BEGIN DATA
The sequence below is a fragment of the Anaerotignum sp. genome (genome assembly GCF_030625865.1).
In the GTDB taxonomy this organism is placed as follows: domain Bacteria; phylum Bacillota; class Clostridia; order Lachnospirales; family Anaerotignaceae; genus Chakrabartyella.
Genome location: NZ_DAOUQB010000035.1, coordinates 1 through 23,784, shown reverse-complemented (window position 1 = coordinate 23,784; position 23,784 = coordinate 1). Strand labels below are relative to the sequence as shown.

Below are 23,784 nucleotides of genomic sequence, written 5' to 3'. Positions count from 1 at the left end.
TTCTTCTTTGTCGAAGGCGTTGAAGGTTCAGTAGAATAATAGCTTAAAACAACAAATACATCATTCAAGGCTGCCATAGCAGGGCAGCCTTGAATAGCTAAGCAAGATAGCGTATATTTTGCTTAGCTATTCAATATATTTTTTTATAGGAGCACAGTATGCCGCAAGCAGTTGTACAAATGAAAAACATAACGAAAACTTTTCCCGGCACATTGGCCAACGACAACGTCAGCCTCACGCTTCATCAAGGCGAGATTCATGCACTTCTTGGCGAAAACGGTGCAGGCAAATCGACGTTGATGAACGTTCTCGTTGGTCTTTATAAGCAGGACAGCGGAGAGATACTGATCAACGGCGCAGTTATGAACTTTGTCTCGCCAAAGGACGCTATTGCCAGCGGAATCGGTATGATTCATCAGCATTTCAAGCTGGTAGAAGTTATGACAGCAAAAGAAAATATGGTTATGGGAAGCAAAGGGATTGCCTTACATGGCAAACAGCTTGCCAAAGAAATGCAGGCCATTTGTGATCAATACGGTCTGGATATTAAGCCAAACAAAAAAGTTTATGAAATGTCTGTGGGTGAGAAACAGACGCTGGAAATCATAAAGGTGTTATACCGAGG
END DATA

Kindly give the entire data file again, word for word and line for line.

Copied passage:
The sequence below is a fragment of the Anaerotignum sp. genome (genome assembly GCF_030625865.1).
In the GTDB taxonomy this organism is placed as follows: domain Bacteria; phylum Bacillota; class Clostridia; order Lachnospirales; family Anaerotignaceae; genus Chakrabartyella.
Genome location: NZ_DAOUQB010000035.1, coordinates 1 through 23,784, shown reverse-complemented (window position 1 = coordinate 23,784; position 23,784 = coordinate 1). Strand labels below are relative to the sequence as shown.

Below are 23,784 nucleotides of genomic sequence, written 5' to 3'. Positions count from 1 at the left end.
TTCTTCTTTGTCGAAGGCGTTGAAGGTTCAGTAGAATAATAGCTTAAAACAACAAATACATCATTCAAGGCTGCCATAGCAGGGCAGCCTTGAATAGCTAAGCAAGATAGCGTATATTTTGCTTAGCTATTCAATATATTTTTTTATAGGAGCACAGTATGCCGCAAGCAGTTGTACAAATGAAAAACATAACGAAAACTTTTCCCGGCACATTGGCCAACGACAACGTCAGCCTCACGCTTCATCAAGGCGAGATTCATGCACTTCTTGGCGAAAACGGTGCAGGCAAATCGACGTTGATGAACGTTCTCGTTGGTCTTTATAAGCAGGACAGCGGAGAGATACTGATCAACGGCGCAGTTATGAACTTTGTCTCGCCAAAGGACGCTATTGCCAGCGGAATCGGTATGATTCATCAGCATTTCAAGCTGGTAGAAGTTATGACAGCAAAAGAAAATATGGTTATGGGAAGCAAAGGGATTGCCTTACATGGCAAACAGCTTGCCAAAGAAATGCAGGCCATTTGTGATCAATACGGTCTGGATATTAAGCCAAACAAAAAAGTTTATGAAATGTCTGTGGGTGAGAAACAGACGCTGGAAATCATAAAGGTGTTATACCGAGG